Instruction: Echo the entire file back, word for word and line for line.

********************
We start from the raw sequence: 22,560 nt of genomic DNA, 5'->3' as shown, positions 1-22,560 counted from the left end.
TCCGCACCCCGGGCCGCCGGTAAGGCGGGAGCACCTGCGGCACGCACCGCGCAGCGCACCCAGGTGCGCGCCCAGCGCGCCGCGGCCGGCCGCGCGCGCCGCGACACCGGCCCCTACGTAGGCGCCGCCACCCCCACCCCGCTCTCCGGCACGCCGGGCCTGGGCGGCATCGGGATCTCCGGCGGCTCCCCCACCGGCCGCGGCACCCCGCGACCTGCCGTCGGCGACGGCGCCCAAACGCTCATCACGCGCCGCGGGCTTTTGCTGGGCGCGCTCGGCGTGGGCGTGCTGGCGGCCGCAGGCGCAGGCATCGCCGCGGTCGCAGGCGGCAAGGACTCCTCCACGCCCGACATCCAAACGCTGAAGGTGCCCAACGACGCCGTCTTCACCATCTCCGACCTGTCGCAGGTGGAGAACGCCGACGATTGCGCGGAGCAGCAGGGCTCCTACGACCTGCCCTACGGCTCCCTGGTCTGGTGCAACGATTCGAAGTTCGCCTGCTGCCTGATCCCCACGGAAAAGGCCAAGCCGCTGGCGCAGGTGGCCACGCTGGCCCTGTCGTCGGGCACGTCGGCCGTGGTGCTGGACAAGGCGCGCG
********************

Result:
We start from the raw sequence: 22,560 nt of genomic DNA, 5'->3' as shown, positions 1-22,560 counted from the left end.
TCCGCACCCCGGGCCGCCGGTAAGGCGGGAGCACCTGCGGCACGCACCGCGCAGCGCACCCAGGTGCGCGCCCAGCGCGCCGCGGCCGGCCGCGCGCGCCGCGACACCGGCCCCTACGTAGGCGCCGCCACCCCCACCCCGCTCTCCGGCACGCCGGGCCTGGGCGGCATCGGGATCTCCGGCGGCTCCCCCACCGGCCGCGGCACCCCGCGACCTGCCGTCGGCGACGGCGCCCAAACGCTCATCACGCGCCGCGGGCTTTTGCTGGGCGCGCTCGGCGTGGGCGTGCTGGCGGCCGCAGGCGCAGGCATCGCCGCGGTCGCAGGCGGCAAGGACTCCTCCACGCCCGACATCCAAACGCTGAAGGTGCCCAACGACGCCGTCTTCACCATCTCCGACCTGTCGCAGGTGGAGAACGCCGACGATTGCGCGGAGCAGCAGGGCTCCTACGACCTGCCCTACGGCTCCCTGGTCTGGTGCAACGATTCGAAGTTCGCCTGCTGCCTGATCCCCACGGAAAAGGCCAAGCCGCTGGCGCAGGTGGCCACGCTGGCCCTGTCGTCGGGCACGTCGGCCGTGGTGCTGGACAAGGCGCGCG